Natural Dyeing

There is something to be said about using colors you find in the natural world to beautify your life. Normally, that’s done by bringing flowers into your home. Besides having all the wonderful colors, you also have the scents the flowers give off. But there actually is another way we can do this.

For centuries, people have been using nature to dye fabrics and fibers, even to make paint. The wonderful thing is that we can still do this today. What is interesting is that depending on the working or energies we would like to attract, not only can we use color magick with our naturally dyed yarn and fabrics, but also the energy of the botanicals and herbs themselves.

You will need some basic equipment: nonreactive pots, scales, a tub or bucket for rinsing, and something to gently pick up and move the material around. Besides the basic equipment, you will also need a mordant. This is generally a metallic salt that helps the dye to be absorbed into the fiber. You will also need dye material and, of course, water. The most reliable color to obtain in nature is yellow. You can also find all the rest and achieve some unique colors through either mixing or using the same dye bath more than once. The more fiber you dye from the same dye pot, the more the color will become lighter and change. You can also do what is called shifting the color of some dyes by either raising or lowering the Ph of the dye bath. Even using different mordants can change the color.

COFF actually has extension classes on both basic natural dying and advanced natural dyeing. So if you are so inclined to join the school, then you would have access to those extension classes for free. For some reading on natural dying, I have various books that I own listed below for you to explore if this interests you. This is to open you up to the possibility of the sheer magick that the dyeing process is. I am sure the purest would consider it alchemy, and I can actually see that. No matter what category you place this in, the energy that would be imbued in those fibers would be immense and should not be taken lightly. Using hand-dyed fibers would be a project of great achievement that would yield great results if done with a true heart.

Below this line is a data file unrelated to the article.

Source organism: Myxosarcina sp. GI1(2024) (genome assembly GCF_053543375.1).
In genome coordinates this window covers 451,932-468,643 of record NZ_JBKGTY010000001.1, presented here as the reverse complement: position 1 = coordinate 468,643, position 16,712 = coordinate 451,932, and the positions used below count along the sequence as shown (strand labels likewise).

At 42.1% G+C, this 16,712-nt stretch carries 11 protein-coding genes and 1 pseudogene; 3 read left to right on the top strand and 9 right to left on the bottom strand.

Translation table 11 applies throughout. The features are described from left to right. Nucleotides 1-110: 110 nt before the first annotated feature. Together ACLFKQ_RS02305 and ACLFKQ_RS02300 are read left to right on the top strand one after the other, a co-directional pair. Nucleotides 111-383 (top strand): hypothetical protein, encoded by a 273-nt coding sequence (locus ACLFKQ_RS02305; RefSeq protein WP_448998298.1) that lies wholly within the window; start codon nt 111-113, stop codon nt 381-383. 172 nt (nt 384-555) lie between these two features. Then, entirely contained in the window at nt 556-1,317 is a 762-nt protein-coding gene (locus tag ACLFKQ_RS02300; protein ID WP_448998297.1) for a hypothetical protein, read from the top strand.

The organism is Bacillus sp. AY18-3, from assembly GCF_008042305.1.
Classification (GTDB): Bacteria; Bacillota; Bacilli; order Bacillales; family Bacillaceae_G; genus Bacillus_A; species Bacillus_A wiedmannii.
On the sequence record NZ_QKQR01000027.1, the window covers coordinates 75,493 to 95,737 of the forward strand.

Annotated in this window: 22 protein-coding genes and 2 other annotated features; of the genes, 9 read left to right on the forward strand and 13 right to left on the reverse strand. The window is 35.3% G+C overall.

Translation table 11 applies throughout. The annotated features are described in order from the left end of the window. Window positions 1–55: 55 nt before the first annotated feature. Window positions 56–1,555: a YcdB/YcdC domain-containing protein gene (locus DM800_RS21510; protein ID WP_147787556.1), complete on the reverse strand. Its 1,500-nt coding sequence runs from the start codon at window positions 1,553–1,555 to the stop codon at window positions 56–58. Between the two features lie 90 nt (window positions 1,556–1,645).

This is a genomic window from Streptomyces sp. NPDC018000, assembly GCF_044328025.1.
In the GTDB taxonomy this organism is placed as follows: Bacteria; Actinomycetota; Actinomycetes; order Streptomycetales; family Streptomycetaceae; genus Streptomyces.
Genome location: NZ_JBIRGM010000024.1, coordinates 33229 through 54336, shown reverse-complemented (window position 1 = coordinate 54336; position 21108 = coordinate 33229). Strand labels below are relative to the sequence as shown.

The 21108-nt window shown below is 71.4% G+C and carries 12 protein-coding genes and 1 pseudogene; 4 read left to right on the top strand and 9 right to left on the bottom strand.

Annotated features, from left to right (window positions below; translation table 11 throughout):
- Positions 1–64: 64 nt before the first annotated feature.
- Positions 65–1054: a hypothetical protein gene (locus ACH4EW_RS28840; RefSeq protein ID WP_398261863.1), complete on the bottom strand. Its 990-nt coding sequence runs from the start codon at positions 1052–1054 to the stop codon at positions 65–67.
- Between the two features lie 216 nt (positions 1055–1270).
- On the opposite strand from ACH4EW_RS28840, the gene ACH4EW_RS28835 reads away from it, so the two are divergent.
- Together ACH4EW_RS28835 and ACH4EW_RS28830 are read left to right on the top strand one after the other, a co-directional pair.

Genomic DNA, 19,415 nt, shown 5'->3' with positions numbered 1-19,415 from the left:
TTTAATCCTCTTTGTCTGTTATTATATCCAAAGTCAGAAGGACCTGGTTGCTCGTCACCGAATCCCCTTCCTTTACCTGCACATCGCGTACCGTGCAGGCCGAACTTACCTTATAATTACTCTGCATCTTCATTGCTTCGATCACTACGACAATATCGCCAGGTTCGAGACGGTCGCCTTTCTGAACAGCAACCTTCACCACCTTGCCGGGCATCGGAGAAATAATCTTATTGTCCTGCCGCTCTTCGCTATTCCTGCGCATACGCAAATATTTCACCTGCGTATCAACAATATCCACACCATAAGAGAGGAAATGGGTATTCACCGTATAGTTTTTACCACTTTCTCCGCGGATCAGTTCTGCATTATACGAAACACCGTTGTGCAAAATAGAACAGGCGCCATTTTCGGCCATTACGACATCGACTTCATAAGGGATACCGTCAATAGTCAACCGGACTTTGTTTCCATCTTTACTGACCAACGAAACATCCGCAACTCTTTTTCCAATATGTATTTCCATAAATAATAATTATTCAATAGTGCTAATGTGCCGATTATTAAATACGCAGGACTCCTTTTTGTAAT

• The Art and Craft of Natural Dyeing, J.N. Liles. Knoxville, TN: University of Tennessee Press, 1990; ISBN: 978-0870496707.
  • The Chemistry of Natural Dyes (Palette of Color Series), Dianne N. Epp. Cincinnati, OH: Terrific Science Press; ISBN: 978-1883822064.
  • The Complete Guide to Natural Dyeing: Techniques and Recipes for Dyeing Fabrics, Yarns, & Fibers at Home, Eva Lambert & Tracy Kendall. Fort Collins, CO: Interweave Publisher, 2010; ISBN: 978-1596681811.
  • The Craft of Natural Dyeing: Glowing Colours From the Plant World, Jenny Dean. Kent, England: Search Press, 1994; ISBN: 978-0855327446.
  • The Dyer’s Companion, Elijah Bemiss. Mineola, NY: Dover Publications, 1974; ISBN: 978-0486206011.
  • A Dyer’s Garden. From Plant to Pot, Growing Dyes for Natural Fibers, Rita Buchanan. Fort Collins, CO, Interweave Press, 1995; ISBN: 978-1883010072.
  • Dyes From American Native Plants, Lynne Richards & Ronald J. Tyrl. Portland, OR: Timber Press, 2005; ISBN: 978-0881926682.
  • The Handbook of Natural Plant Dyes: Personalize Your Craft With Organic Colors From Acorns, Blackberries, Coffee, and Other Everyday Ingredients, Sasha Duerr. Portland, OR: Timber Press, 2011; ISBN: 978-1604690712.
  • Mushrooms Are to Dye For, Carol Lee. Encampment, WY: The Grand Encampment Schoolhouse Press, 2000s; Bookseller Inventory: BOOKS010448I.
  • Mushrooms for Color, Miriam C. Rice (author) & Dorothy Beebee (illustrator). Eureka, CA: Mad River Press, Inc., 1733, reprint 1980; ISBN: 978-0916422196.
  • Natural Dyeing, Jackie Crook. Sterling Publishing: Lark Crafts Books, 2007; ISBN: 978-1600592225.
  • Natural Dyes, Gwen Fereday. London: British Museum Press; ISBN: 978-0714125657.
  • A Weaver’s Garden: Growing Plants for Natural Dyes and Fibers, Rita Buchanan. Mineola, NY: Dover Publications, 1999; ISBN: 978-0486407128.


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